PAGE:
I received this book for free from Publisher in exchange for an honest review. Thank you!! This does not affect my opinion of the book or the content of my review.Love Fortunes and Other Disasters by Kimberly Karalius
Published by Swoon Reads on May 12th, 2015
Genres: Contemporary, Fantasy, Romance, Young Adult
In the tradition of Alice Hoffman’s Practical Magic, one girl chooses to change her fortune and her fate by falling in love.
Love is real in the town of Grimbaud, and Fallon Dupree has dreamed of attending high school there for years. After all, generations of Duprees have successfully followed the (100% accurate!) love fortunes from Zita’s famous Love Charms Shop to happily marry their high school sweethearts. It’s a tradition. So she is both stunned and devastated when her fortune states that she will NEVER find love.
Fortunately, Fallon isn’t the only student with a terrible love fortune, and a rebellion is brewing. Fallon is determined to take control of her own fate—even if it means working with a notorious heartbreaker like Sebastian.
Will Fallon and Sebastian be able to overthrow Zita’s tyranny and fall in love?
When I head about Love Fortunes and Other Disasters, three main things convinced me to pick it up: that adorable illustrated cover, the fun and quirky premise, and the promise of a hate-to-love romance. For all intents and purposes, this should have been the perfect book for me. But somehow, it ended up being something completely different.
Love Fortunes and Other Disasters tells the tale of the town called Grimbaud, where love fortunes, charms, and hints of magic are real. These love fortunes are seen as binding, so when a group of high schoolers gets less than optimal fortunes, they decide to fight back and try to end Zita’s reign over the town. Now, there were a couple of things that I definitely had to get used to in this premise. All of the people in this town take these love fortunes completely seriously. I thought the love fortunes would be more like, “HAHA look it says I’ll be alone forever,” taken about as seriously as a fortune cookie would. No matter the gender, age, or sexual orientation, the townspeople’s lives revolve around these love fortunes and they have no doubts that they will always pan out. Fallon, the main character, gets badgered by her mother about her love fortune – despite the fact that she’s a high school freshman, her mother is actually already planning out her wedding. Because, well, she has a love fortune, and that means she’s close to finding her true love, and obviously all things will be set. The lives of the townspeople completely revolve around love. And I think it’s trying to be comical in a way – in the same kind of style as the movie The Invention of Lying, making fun of our society by greatly exaggerating everyone’s actions. But it felt more awkward to me than anything.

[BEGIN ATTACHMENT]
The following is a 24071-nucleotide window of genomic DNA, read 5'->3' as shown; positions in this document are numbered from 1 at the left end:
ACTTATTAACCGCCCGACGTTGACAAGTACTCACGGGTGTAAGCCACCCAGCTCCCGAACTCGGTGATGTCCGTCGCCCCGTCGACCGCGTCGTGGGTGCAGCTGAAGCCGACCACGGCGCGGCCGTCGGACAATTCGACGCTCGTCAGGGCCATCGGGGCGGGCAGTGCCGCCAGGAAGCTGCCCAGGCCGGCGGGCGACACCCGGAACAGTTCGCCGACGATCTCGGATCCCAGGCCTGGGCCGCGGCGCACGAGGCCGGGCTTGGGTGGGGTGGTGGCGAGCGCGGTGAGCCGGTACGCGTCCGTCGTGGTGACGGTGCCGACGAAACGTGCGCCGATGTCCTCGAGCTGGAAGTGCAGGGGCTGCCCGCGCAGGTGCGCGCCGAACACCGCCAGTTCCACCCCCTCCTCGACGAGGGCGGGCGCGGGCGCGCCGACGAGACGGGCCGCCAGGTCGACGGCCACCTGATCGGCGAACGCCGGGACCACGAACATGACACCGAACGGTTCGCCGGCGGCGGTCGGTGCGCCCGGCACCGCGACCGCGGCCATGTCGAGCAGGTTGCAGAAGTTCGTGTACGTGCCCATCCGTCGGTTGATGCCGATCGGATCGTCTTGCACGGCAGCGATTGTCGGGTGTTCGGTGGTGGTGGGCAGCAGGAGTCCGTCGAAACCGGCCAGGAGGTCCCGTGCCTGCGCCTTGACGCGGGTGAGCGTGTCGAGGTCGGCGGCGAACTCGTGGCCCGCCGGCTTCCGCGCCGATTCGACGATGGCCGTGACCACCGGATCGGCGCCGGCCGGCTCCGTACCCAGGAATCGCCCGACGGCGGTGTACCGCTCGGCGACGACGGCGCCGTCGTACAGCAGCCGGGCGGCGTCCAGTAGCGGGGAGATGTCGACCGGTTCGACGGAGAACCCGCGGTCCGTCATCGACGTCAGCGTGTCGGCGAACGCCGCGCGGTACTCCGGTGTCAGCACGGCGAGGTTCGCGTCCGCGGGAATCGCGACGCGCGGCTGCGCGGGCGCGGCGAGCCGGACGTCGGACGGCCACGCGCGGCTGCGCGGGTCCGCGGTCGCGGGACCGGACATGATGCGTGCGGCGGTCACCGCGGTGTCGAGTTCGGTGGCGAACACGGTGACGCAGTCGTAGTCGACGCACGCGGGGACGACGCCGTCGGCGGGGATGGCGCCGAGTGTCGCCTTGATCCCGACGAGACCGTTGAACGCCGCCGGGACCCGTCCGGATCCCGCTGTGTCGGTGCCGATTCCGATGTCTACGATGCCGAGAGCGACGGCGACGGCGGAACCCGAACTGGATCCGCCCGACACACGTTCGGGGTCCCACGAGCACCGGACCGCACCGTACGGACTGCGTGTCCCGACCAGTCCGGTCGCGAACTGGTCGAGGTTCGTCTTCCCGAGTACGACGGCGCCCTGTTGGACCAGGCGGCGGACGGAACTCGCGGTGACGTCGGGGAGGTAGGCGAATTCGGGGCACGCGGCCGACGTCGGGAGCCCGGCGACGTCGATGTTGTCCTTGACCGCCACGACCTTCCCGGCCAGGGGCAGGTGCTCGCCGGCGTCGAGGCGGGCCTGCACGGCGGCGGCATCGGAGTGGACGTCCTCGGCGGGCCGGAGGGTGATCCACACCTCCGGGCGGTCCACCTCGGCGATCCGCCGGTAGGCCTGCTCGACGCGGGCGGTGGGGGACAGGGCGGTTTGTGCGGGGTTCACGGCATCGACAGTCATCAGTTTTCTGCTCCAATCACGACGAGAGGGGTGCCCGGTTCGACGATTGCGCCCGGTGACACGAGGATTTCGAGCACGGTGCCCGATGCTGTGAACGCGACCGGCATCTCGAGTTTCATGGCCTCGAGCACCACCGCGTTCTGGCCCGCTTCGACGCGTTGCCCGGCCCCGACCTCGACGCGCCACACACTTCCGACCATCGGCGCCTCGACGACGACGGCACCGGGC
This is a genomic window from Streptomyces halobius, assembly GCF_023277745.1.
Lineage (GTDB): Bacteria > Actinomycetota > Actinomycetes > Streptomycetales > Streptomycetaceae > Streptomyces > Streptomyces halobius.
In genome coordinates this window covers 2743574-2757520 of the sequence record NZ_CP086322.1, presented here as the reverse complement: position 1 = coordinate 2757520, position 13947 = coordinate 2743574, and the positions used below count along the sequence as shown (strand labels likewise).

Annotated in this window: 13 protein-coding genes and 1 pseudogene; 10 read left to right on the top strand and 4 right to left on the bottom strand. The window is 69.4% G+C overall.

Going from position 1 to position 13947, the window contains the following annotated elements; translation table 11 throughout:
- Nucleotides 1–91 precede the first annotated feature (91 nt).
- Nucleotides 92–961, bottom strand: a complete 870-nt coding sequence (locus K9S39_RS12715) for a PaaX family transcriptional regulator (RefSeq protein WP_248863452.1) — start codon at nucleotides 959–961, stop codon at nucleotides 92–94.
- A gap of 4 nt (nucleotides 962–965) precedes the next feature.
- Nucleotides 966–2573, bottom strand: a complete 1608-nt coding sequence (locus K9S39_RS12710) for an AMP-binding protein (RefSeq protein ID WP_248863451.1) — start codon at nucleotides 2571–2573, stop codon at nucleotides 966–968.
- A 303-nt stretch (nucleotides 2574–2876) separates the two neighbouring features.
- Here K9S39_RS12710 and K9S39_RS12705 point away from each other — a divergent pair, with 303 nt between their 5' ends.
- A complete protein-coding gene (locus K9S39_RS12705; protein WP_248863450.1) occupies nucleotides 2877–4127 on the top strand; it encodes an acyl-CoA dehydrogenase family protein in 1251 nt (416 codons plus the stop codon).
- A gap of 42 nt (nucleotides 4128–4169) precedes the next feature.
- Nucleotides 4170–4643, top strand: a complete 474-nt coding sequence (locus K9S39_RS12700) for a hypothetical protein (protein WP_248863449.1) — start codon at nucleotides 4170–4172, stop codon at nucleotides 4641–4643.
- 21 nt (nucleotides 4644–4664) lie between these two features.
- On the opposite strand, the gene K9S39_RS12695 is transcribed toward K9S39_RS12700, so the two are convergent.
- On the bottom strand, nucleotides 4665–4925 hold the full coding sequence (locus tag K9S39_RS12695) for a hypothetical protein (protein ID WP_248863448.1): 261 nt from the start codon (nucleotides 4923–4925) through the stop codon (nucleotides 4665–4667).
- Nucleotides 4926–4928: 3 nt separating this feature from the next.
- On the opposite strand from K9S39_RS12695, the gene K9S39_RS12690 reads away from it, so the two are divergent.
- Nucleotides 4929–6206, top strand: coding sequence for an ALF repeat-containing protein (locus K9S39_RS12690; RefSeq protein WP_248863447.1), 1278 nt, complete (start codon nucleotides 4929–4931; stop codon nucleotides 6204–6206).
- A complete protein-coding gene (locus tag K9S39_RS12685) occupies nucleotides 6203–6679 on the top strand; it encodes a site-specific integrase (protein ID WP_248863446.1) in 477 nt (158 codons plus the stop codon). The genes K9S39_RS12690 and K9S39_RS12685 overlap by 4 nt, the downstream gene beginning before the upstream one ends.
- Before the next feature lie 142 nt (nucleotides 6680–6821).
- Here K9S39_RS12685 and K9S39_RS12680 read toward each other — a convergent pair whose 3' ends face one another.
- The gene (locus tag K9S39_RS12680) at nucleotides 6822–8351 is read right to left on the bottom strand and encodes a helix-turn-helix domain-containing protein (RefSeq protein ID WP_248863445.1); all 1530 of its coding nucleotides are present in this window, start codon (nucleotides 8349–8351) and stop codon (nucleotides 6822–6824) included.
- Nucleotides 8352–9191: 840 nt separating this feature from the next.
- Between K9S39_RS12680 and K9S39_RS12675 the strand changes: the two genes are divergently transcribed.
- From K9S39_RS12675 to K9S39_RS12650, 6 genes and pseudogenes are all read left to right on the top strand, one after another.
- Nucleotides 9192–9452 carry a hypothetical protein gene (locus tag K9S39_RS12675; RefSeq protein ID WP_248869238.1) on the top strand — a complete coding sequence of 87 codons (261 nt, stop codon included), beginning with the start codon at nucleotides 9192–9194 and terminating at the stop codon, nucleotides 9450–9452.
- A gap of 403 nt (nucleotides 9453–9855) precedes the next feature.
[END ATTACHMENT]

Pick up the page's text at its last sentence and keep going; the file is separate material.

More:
For me, the believability was shot because no characters before this had ever had any doubts about these love fortunes. Emma Ward, the current high school librarian, was handed a fortune to become a spinster – lonely forever. She actually left the town and went traveling for a year to get away from it but then came BACK for reasons that never became clear. There are residences set up for Spinsters and Bachelors, doomed to never find love, but I was sitting there thinking, “Can’t they just… hook up with each other? If they’re all sad about not being in love?” It’s like this never occurred to them, and that kind of bugs me.
Something else I had to get used to is that there is definitely an element of fantasy to this story. In this town, there are love charms, weather charms, silence charms, focus charms – there are little bits of magic all around. Some people make it their business to make these charms. I couldn’t figure out where to place this world – is it still Earth? Is it a fantasy world? Is it the US or not? It read like a contemporary romance in the US, so whenever something magical happened, I got a bit confused.
Now, the location also confused me, because although this felt like it was set in the US, there were a shit ton of Dutch names. Characters, like Mirthe and Femke De Keyser, Bram De Groote, Ines Aandekaart, Thom Janssens; Places like Verbeke Square, Lambrechts… I’d almost say the book is set in Holland, but then there were non-Dutch random names like Fallon, Anais, Hijiri, etc. Now this might be a strange thing to hone in on and definitely only something that stood out to me because I’m Dutch, but it illustrates the messy world building and premise. This book requires you to just laugh a whole lot of things off. Sense-making is not its priority.
I tried to brush off these things and just focus on the romance, and that at least went a tiny bit better. It is hate-to-love romance though not the best I’ve ever seen. I didn’t connect much to Fallon because her narrative voice was pretty boring, but I liked the idea of the straight-laced, serious, uptight girl being stuck with the heartbreaker boy who flirts with her mercilessly but is probably far from serious. There were some fluttery moments, with banter and nicknames and teasing… but there were also many many clichés, with misunderstandings and purposeful holding back of information… And then the plot got in the way when Sebastian’s fortune came to light. Like, that should have made the ship and plot stronger, but I just rolled my eyes at it. The ending was a mess of magic, clichés, and drama, and I just felt exhausted.